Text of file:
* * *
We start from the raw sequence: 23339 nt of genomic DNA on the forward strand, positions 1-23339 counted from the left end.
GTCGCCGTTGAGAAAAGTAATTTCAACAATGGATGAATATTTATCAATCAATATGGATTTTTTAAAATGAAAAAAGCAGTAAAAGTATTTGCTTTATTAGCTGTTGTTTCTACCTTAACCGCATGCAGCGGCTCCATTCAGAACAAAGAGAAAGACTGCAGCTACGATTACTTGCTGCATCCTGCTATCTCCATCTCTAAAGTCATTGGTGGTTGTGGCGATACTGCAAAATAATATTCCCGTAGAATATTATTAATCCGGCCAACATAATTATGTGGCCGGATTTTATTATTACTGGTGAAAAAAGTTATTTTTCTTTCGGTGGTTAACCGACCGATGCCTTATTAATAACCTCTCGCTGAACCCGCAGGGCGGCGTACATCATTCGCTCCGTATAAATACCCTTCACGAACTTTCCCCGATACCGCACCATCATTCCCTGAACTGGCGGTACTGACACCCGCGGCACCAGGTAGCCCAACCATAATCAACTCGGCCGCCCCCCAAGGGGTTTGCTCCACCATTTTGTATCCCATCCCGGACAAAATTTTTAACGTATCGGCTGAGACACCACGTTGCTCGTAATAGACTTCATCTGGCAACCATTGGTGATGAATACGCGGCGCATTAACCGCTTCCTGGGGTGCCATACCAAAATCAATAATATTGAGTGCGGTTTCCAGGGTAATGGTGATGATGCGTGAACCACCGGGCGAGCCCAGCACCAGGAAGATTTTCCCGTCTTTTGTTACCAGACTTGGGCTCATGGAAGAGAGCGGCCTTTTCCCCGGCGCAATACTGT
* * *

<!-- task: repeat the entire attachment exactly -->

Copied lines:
We start from the raw sequence: 23339 nt of genomic DNA on the forward strand, positions 1-23339 counted from the left end.
GTCGCCGTTGAGAAAAGTAATTTCAACAATGGATGAATATTTATCAATCAATATGGATTTTTTAAAATGAAAAAAGCAGTAAAAGTATTTGCTTTATTAGCTGTTGTTTCTACCTTAACCGCATGCAGCGGCTCCATTCAGAACAAAGAGAAAGACTGCAGCTACGATTACTTGCTGCATCCTGCTATCTCCATCTCTAAAGTCATTGGTGGTTGTGGCGATACTGCAAAATAATATTCCCGTAGAATATTATTAATCCGGCCAACATAATTATGTGGCCGGATTTTATTATTACTGGTGAAAAAAGTTATTTTTCTTTCGGTGGTTAACCGACCGATGCCTTATTAATAACCTCTCGCTGAACCCGCAGGGCGGCGTACATCATTCGCTCCGTATAAATACCCTTCACGAACTTTCCCCGATACCGCACCATCATTCCCTGAACTGGCGGTACTGACACCCGCGGCACCAGGTAGCCCAACCATAATCAACTCGGCCGCCCCCCAAGGGGTTTGCTCCACCATTTTGTATCCCATCCCGGACAAAATTTTTAACGTATCGGCTGAGACACCACGTTGCTCGTAATAGACTTCATCTGGCAACCATTGGTGATGAATACGCGGCGCATTAACCGCTTCCTGGGGTGCCATACCAAAATCAATAATATTGAGTGCGGTTTCCAGGGTAATGGTGATGATGCGTGAACCACCGGGCGAGCCCAGCACCAGGAAGATTTTCCCGTCTTTTGTTACCAGACTTGGGCTCATGGAAGAGAGCGGCCTTTTCCCCGGCGCAATACTGT